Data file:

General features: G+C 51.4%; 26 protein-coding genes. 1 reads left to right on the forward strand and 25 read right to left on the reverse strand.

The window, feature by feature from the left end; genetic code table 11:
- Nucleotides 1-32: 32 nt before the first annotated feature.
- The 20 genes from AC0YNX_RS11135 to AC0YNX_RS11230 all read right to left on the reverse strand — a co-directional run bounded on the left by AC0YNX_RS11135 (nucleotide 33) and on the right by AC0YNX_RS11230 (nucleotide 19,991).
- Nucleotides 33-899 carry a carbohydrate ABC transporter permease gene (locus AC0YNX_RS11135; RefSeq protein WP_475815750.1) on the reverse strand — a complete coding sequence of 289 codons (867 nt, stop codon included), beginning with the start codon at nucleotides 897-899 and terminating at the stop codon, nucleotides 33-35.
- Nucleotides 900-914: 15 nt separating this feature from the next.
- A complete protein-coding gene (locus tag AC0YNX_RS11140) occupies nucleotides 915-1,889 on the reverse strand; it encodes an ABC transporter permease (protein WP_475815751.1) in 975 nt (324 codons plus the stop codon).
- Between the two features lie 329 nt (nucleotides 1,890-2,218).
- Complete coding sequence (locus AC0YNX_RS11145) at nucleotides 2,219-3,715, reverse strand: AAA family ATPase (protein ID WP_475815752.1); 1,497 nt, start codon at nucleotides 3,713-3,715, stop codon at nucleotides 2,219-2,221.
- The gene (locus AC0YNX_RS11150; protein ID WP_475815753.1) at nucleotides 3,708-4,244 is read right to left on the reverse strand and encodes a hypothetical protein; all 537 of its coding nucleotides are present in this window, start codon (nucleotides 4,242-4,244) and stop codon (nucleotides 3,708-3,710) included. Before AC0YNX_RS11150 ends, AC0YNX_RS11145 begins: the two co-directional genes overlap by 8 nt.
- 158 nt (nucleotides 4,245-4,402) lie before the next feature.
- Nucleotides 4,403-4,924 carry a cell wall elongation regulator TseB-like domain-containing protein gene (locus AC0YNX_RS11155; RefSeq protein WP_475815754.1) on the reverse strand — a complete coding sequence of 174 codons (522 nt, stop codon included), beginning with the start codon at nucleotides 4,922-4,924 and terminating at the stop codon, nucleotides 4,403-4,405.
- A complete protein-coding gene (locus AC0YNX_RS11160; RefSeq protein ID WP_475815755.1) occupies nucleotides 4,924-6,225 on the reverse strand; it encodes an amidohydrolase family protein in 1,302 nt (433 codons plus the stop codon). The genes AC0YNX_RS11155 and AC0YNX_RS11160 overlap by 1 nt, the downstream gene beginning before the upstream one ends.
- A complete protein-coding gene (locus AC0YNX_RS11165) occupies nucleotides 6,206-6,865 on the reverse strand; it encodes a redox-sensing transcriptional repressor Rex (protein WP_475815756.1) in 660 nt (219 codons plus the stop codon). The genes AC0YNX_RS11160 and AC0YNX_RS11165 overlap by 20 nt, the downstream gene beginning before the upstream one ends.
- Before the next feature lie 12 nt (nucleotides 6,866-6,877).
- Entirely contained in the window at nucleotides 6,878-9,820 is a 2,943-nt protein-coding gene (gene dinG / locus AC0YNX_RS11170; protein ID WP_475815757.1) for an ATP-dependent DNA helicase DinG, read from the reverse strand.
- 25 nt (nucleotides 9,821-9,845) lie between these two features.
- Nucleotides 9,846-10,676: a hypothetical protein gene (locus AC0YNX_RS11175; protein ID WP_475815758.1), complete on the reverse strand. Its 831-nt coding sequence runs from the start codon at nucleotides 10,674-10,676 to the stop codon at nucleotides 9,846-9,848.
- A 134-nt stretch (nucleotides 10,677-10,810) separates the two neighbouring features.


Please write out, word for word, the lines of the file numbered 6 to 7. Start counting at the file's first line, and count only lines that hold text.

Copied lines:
- Nucleotides 900-914: 15 nt separating this feature from the next.
- A complete protein-coding gene (locus tag AC0YNX_RS11140) occupies nucleotides 915-1,889 on the reverse strand; it encodes an ABC transporter permease (protein WP_475815751.1) in 975 nt (324 codons plus the stop codon).